4 Stocks for a Rising U.S. Dollar

4 Stocks for a Rising U.S. Dollar

The U.S. dollar may be in long-term decline, but don't be surprised if the greenback enjoys a multiyear cycle of buoyancy during this decade. A number of factors are combining to support U.S. dollar strength versus other world currencies. These include:

  • The winding down of quantitative easing. The Federal Reserve believes that on balance, the U.S. economy has recovered enough for it to proceed with scaling back its monthly purchase of U.S. Treasuries and U.S. agency mortgage-backed securities. Rising interest rates will support a firmer dollar.

  • The U.S. economy is strengthening, and growth may actually accelerate beyond the current 1.8% quarterly GDP increase: Some economists expect U.S. growth as high as 4% in 2014.

  • Remember the BRIC countries? China is struggling to contain a credit bubble, and Brazil, India, and Russia are each facing unexpected quarterly growth slowdowns. As these countries fight to maintain their growth, their currencies will continue to be vulnerable against the dollar.

  • The eurozone is still recovering from its ill-fated foray into austerity. New worries in Portugal and Greece are just the latest sign of fiscal fright on the European continent.

What does an appreciating dollar mean for your stock portfolio? Although well-run companies with multinational operations may be poised to post handsome returns in the long run, this is not a bad time to consider investing in corporations that derive most of their sales from within the United States. The reason is twofold: Such companies will benefit directly from the improving domestic economy, and what they earn in dollars they will keep, versus U.S.-based multinationals, which will face some revenue erosion as worldwide currencies slacken against the dollar.

Let's review four well-managed companies that derive all or nearly all of their revenue from inside the United States, and exhibit persuasive investment themes to boot:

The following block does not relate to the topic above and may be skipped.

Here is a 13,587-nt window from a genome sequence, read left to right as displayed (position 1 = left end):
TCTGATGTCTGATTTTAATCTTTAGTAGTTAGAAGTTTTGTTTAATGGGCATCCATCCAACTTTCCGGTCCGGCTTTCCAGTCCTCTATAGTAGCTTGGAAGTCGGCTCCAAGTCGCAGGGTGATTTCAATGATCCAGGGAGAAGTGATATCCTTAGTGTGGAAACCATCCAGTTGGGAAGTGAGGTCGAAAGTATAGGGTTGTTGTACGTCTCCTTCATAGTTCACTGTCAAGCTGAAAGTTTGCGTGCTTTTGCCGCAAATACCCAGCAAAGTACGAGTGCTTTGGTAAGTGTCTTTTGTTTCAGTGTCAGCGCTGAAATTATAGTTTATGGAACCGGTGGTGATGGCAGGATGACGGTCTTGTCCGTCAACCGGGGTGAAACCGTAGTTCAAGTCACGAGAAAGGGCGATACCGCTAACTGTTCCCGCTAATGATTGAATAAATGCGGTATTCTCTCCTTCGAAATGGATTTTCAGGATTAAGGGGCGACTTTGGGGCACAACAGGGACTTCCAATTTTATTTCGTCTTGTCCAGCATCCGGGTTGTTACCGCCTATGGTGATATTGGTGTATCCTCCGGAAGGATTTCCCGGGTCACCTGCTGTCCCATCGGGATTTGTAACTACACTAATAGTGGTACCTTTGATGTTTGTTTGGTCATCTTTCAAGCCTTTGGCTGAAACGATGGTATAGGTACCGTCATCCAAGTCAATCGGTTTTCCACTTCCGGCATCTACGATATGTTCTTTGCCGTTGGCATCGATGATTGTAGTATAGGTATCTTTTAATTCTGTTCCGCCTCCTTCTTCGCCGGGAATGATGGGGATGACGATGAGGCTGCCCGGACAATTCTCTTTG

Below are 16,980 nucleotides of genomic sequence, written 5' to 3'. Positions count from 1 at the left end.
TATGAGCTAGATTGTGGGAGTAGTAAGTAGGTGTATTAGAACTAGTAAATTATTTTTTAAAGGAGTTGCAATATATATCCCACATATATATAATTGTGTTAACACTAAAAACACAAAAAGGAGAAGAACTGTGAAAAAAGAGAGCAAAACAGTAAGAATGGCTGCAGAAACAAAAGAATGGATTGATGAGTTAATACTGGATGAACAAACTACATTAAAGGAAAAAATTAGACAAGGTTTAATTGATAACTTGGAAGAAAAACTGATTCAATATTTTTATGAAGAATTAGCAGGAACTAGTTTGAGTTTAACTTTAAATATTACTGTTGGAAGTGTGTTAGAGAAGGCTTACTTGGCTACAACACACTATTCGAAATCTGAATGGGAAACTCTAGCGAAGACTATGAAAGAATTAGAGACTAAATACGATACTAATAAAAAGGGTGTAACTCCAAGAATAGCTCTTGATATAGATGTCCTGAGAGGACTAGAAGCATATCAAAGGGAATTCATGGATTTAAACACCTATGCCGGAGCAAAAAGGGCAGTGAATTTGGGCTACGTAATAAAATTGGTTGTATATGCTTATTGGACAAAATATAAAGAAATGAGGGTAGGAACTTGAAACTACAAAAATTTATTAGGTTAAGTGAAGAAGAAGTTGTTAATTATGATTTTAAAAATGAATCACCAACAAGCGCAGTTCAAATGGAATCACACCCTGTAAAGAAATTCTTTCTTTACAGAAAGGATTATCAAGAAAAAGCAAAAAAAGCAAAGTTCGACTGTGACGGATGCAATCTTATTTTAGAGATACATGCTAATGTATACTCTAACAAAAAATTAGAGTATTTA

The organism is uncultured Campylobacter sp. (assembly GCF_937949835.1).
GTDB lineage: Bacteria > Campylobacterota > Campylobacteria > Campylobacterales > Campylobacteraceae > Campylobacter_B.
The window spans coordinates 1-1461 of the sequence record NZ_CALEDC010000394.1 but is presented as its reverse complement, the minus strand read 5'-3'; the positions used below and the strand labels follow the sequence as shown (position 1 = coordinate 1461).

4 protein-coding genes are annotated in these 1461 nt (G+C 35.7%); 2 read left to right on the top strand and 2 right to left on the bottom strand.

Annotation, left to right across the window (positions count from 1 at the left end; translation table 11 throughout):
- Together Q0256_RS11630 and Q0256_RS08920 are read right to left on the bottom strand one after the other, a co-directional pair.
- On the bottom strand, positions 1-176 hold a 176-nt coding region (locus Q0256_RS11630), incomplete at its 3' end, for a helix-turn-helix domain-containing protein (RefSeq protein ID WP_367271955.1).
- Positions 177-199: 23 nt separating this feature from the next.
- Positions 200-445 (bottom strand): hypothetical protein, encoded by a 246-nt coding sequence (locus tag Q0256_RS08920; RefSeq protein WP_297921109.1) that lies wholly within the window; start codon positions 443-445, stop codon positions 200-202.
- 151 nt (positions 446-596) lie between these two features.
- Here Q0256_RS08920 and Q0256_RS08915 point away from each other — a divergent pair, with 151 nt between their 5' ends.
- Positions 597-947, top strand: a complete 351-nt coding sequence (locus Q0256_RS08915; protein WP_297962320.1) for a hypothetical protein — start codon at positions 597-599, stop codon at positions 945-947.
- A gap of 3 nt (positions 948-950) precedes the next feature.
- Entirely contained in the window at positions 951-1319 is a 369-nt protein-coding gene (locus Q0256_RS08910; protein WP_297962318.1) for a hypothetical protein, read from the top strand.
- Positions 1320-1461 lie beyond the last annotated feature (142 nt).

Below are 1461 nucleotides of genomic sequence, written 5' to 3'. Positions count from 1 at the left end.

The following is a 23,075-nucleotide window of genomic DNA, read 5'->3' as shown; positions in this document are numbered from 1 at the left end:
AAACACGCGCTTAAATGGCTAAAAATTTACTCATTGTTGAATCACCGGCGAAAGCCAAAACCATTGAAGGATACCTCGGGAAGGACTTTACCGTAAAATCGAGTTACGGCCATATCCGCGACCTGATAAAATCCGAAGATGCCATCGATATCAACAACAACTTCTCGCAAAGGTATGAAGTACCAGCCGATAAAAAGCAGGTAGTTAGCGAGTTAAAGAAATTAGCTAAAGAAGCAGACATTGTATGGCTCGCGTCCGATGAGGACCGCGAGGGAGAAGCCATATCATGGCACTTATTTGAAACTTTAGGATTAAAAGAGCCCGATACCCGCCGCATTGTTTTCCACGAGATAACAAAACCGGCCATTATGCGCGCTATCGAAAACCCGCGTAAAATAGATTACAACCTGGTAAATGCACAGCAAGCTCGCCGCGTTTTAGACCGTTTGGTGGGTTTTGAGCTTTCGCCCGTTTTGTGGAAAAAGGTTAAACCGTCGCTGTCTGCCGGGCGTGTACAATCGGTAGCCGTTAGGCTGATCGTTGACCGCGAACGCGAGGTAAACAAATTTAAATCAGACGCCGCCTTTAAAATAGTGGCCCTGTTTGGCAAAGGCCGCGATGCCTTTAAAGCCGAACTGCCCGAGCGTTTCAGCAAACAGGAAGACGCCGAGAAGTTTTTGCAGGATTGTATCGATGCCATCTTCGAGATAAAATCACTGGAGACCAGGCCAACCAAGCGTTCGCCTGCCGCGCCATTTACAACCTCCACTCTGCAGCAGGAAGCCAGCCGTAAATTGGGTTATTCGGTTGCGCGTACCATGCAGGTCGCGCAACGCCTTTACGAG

Union Pacific
The largest U.S. rail transportation company should be able to reap benefits from a rising U.S. economy. In 2012, the company's overall volume was flat due to weakness in coal and agricultural shipments (as a result of drought conditions across the western United States), which offset strength in other segments such as automobile, chemical, and oil shipments.However, Union Pacific managed to increase revenue by 7%, to $20.9 billion, through stronger pricing and fuel surcharges. The higher revenue, coupled with productivity gains, led to record net income of $6.75 billion, outpacing the prior year's net income by 18%.

The first quarter of 2013 was in some ways a snapshot of the entire year of 2012. Volume was down 2% versus the prior year quarter, again dragged down by weak coal and agricultural shipments.Yet the company managed to grow average revenue per car, or ARPC, by 6%,again by increasing pricing, which resulted in overall revenue growth of 3.5% and net income growth of nearly 11% versus the comparable prior-year quarter. Do you see a pattern here? Union Pacific enjoys very high customer satisfaction, and satisfied customers are often less price-sensitive customers. The ability to raise prices during a period of flat volume will again spur higher revenue if volume starts to pick up in the latter half of 2013 and beyond.

Universal Health Services
King of Prussia, Pa.-based Universal Health Services operates acute-care hospitals and behavioral health centers in the United States and the U.S. Virgin Islands.The company books more than $7 billion in annual revenue, and has grown its quarterly earnings more than 220% over the last five years.